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ERIC Number: ED319492
Record Type: RIE
Publication Date: 1990-May
Pages: 34
Abstractor: N/A
Reference Count: N/A
ISBN: N/A
ISSN: N/A
Homework as a Learning Experience. What Research Says to the Teacher. Third Edition.
Doyle, Mary Anne E.; Barber, Betsy S.
Three types of homework assignments are common in U.S. schools: practice, preparation, and extension. Reasons cited for assigning homework are: (1) Doing homework is useful as an act of intellectual discipline; (2) Homework eases time constraints on the amount of curricular material that can be covered; (3) Homework fosters student initiative, independence, and responsibility; (4) Homework supplements and reinforces work done in school; and (5) Homework brings home and school closer together. Research into the effectiveness of homework is inconclusive. Nevertheless, homework serves as a vital link between home and school. It is essential that classroom teachers make every effort to ensure that assignments are necessary and useful, appropriate to the ability and maturity of students, well explained, and clearly understood by both student and parent. It appears that home study will play an increasingly important role in learning in the next few decades. Teachers will need to base out-of-school assignments on a solid understanding of, and close cooperation with, the home educational environment, which may include cable television, home computers, videotapes and videodiscs, and links to information utilities. Guidelines for homework policy are provided. A total of 118 references are cited. (RH)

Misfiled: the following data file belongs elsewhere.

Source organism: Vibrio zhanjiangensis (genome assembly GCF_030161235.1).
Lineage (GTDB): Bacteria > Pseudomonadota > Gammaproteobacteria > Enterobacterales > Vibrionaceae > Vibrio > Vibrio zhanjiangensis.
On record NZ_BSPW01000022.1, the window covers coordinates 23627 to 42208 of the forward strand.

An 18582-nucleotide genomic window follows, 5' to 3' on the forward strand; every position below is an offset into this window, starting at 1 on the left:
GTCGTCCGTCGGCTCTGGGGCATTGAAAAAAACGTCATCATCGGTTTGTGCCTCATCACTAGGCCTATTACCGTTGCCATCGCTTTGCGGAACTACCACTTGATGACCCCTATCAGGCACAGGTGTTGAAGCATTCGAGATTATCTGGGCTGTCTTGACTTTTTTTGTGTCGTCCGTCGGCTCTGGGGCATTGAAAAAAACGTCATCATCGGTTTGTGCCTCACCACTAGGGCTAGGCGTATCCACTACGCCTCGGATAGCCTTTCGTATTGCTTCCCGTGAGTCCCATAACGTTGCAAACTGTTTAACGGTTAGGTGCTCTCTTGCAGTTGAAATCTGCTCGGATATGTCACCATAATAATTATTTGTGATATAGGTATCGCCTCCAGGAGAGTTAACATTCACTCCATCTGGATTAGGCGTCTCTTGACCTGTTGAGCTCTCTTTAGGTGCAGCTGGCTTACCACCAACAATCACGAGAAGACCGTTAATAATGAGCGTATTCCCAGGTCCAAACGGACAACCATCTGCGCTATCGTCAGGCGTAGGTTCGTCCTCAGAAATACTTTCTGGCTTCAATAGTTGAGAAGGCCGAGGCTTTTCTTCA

NEA Professional Library, P.O. Box 509, West Haven, CT 06516 (Stock No. 1084-1-00, $3.95).
Publication Type: Guides - Non-Classroom; Information Analyses
Education Level: N/A
Audience: Teachers; Practitioners
Language: English
Sponsor: N/A
Authoring Institution: National Education Association, Washington, DC.